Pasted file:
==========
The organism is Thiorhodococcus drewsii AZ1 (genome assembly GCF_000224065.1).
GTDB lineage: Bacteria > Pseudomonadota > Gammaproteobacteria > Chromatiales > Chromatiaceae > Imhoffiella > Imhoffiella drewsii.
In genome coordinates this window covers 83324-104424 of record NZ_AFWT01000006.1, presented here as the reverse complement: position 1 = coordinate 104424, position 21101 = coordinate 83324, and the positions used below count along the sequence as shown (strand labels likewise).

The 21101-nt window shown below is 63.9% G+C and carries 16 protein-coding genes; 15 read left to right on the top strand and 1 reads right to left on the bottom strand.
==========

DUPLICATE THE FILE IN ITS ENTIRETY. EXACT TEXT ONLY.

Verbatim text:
The organism is Thiorhodococcus drewsii AZ1 (genome assembly GCF_000224065.1).
GTDB lineage: Bacteria > Pseudomonadota > Gammaproteobacteria > Chromatiales > Chromatiaceae > Imhoffiella > Imhoffiella drewsii.
In genome coordinates this window covers 83324-104424 of record NZ_AFWT01000006.1, presented here as the reverse complement: position 1 = coordinate 104424, position 21101 = coordinate 83324, and the positions used below count along the sequence as shown (strand labels likewise).

The 21101-nt window shown below is 63.9% G+C and carries 16 protein-coding genes; 15 read left to right on the top strand and 1 reads right to left on the bottom strand.